communities sold their land to Dr. Irving Moskowitz.
Moskowitz developed a plan for a 132-dwelling Jewish neighborhood on the
privately-owned property. Here began a see-saw. The Jerusalem Municipal
Planning Commission, with the agreement of then-Mayor Teddy Kollek,
approved the plans. At that point, however, then-Interior Minister Chaim
Ramon froze further discussion of the plans. Then came along his
successor, Ehud Barak, who cancelled the freeze and deposited the Jerusalem
Municipality's approved plans into the State of Israel's Jerusalem District
Zoning Commission (which is comprised of representatives of various
interested government ministries such as Defense, Interior, Housing, and
other public figures) for approval. The District Commission issued final
approval on Dec. 10, 1996.
One of the big misnomers promoted by the Palestinian Arabs, Israel's
radical Left, and their fellow travelers in the media, is that the new
Ma'aleh Har HaZeitim neighborhood is located in "the midst of a Palestinian
Arab area whose true name is Ras el-Amud." This is nothing more than a
deliberate attempt to mislead the general public. "Ras el-Amud" itself is
simply one Arab populated neighborhood on Jerusalem's Mount of Olives. The
new Ma'aleh Har HaZeitim project is not part of the Ras el-Amud
neighborhood proper, but is simply adjacent to it.
To the west, across the road, adjoining the Old City's Jewish Quarter, is
"Ir David" (City of David), a developing Jewish neighborhood above the
Shiloah wellspring. The property's eastern boundary is 160 meters from the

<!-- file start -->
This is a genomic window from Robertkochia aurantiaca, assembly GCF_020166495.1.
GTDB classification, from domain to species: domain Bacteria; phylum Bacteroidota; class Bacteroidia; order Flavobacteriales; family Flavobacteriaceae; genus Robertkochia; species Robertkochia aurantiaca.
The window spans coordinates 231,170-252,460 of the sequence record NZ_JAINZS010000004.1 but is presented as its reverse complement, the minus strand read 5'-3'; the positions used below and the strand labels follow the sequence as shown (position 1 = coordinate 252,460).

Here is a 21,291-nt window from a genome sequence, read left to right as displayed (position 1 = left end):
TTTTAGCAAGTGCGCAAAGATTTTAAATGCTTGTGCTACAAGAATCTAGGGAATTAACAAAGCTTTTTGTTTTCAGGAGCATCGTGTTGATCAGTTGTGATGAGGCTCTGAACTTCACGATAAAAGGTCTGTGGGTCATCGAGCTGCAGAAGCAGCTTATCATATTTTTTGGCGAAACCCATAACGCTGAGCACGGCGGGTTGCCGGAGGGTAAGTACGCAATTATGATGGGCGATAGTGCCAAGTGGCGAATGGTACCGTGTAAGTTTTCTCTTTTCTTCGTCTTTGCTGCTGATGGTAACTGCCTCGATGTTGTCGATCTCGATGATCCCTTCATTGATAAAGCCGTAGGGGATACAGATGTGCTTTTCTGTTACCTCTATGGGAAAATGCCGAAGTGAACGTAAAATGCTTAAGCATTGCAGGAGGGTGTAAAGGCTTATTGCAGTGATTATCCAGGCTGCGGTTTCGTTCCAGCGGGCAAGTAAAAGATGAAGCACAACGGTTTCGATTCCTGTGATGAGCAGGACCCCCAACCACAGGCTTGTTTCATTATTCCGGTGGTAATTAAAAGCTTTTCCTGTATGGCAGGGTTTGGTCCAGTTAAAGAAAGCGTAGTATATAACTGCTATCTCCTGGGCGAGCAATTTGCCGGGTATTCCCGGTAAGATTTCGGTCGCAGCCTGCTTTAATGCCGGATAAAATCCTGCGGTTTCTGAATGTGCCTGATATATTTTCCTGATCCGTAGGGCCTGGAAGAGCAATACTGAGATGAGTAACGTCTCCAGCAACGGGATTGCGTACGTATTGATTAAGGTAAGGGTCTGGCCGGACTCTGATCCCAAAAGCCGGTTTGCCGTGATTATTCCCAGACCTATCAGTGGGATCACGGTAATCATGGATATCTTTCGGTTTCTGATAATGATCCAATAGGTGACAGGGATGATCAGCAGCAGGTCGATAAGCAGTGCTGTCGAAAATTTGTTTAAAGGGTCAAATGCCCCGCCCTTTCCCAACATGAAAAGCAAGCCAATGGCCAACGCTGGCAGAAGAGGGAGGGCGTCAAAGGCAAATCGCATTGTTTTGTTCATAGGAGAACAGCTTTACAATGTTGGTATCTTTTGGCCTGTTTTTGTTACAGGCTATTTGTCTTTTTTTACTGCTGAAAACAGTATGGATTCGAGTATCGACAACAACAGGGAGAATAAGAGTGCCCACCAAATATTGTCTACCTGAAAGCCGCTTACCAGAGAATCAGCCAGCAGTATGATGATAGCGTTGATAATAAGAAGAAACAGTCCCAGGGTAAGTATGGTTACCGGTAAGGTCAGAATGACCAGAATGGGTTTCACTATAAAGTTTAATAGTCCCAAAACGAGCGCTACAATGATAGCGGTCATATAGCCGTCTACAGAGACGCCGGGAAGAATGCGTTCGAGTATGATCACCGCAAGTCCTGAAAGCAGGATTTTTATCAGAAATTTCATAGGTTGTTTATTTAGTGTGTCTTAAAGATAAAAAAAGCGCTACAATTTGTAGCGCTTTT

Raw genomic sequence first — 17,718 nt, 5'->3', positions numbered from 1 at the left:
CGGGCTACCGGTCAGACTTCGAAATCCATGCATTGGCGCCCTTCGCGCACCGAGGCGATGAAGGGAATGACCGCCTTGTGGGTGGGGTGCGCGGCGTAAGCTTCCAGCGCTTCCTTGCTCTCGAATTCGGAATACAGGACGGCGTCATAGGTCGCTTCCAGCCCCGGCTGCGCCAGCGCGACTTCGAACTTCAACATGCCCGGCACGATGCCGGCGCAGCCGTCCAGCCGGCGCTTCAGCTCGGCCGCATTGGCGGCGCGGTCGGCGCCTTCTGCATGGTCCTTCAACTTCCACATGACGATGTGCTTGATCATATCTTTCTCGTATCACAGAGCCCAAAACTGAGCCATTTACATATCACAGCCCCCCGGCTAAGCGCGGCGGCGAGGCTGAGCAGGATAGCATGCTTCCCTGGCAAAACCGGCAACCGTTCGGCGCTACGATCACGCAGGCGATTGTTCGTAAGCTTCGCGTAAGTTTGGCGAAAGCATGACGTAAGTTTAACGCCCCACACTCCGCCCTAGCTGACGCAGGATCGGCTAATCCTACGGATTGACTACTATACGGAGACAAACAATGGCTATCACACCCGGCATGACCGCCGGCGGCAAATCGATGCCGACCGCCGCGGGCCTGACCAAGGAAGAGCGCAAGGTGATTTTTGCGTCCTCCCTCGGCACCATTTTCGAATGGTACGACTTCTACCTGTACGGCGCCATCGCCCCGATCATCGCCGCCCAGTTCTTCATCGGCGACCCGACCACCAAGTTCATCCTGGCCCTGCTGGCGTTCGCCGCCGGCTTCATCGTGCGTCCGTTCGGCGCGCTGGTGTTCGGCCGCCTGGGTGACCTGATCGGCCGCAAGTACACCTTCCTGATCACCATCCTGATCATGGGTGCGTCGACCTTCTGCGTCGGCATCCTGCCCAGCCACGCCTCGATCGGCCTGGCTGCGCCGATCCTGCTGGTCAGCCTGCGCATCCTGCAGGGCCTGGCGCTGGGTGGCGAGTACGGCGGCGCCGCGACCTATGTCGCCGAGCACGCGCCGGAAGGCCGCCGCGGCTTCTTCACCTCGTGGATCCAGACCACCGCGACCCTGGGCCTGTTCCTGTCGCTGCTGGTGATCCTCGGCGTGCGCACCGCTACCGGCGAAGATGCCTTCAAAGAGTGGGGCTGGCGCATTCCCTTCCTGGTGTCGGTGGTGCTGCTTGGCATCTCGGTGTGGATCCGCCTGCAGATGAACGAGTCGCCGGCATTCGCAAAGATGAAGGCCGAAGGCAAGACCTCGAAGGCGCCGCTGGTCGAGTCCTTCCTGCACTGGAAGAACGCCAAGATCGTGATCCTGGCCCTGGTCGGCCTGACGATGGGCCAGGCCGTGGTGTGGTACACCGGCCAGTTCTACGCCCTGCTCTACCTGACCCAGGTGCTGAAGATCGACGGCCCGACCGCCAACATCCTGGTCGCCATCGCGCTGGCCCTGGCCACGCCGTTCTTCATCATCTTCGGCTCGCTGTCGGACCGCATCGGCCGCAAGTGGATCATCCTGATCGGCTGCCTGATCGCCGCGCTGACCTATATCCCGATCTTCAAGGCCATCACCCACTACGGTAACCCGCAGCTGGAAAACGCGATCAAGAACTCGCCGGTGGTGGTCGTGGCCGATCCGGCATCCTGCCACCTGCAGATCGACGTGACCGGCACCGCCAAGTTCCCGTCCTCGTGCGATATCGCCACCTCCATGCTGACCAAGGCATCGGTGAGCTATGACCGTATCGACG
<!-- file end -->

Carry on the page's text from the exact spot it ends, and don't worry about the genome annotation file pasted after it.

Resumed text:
Mount of Olives Israeli Police Station (itself located on Jewish-owned
property), and past that, another 160 meters northwards, is one of the
largest and oldest Jewish cemeteries atop the Mount of Olives, in use from
Biblical times until today.
Ma'aleh Har HaZeitim (Mt. of Olives), the so-called "Ras el-Amud" project,
is not isolated in an exclusively Arab area. It is a only a mile from
Jerusalem's City Hall, just over a mile to the King David Hotel and the new
Jerusalem Hilton. The Western Wall in the Old City is less than half a
mile away, and the Hebrew University Mount Scopus campus, a mile and a
half. Hardy an isolated neighborhood.
Even though Dr. Moskowitz bought the land and obtained all the proper
building permits, there are those who shout, "How dare he! It's a
provocation!" Imagine that. For a Jew to build homes for other Jews on
privately-owned Jewish land in the Holy City of Jerusalem is considered an
PREVENTING PALESTINIAN CONTIGUITY
The primary motive behind the objections of the Palestinian Authority and
its radical-Left Israeli supporters to the establishment of another Jewish
neighborhood in this part of Jerusalem is simply because it prevents -- by
its very existence at this location -- the de-facto division of Jerusalem.
With Jews living on this side of the Mount of Olives, Arafat and his
cohorts will fail to achieve an Arab-dominated area from
Palestinian-occupied Jericho to the Temple Mount.
Those who decry the accusations that certain political elements in Israel's
Jewish body politic would divide Jerusalem, have only to examine their
position vis-a-vis the new Ma'aleh Har HaZeitim neighborhood. It is
inconceivable, to this writer at least, that the only Jews who may be
permitted on Jerusalem's Mount of Olives are those who are already dead -
those who are buried in the cemetery there. Surely in Jerusalem, in the
capital of the Jewish State, Jews, of all people, should be able to live
wherever they like.
Yedidya Atlas is a senior correspondent and commentator for Arutz-7 Israel
National Radio. His articles have appeared worldwide in such publications
as The Wall Street Journal, The Washington Times, Insight Magazine,
Midstream, The Jerusalem Post, Makor Rishon and Nativ.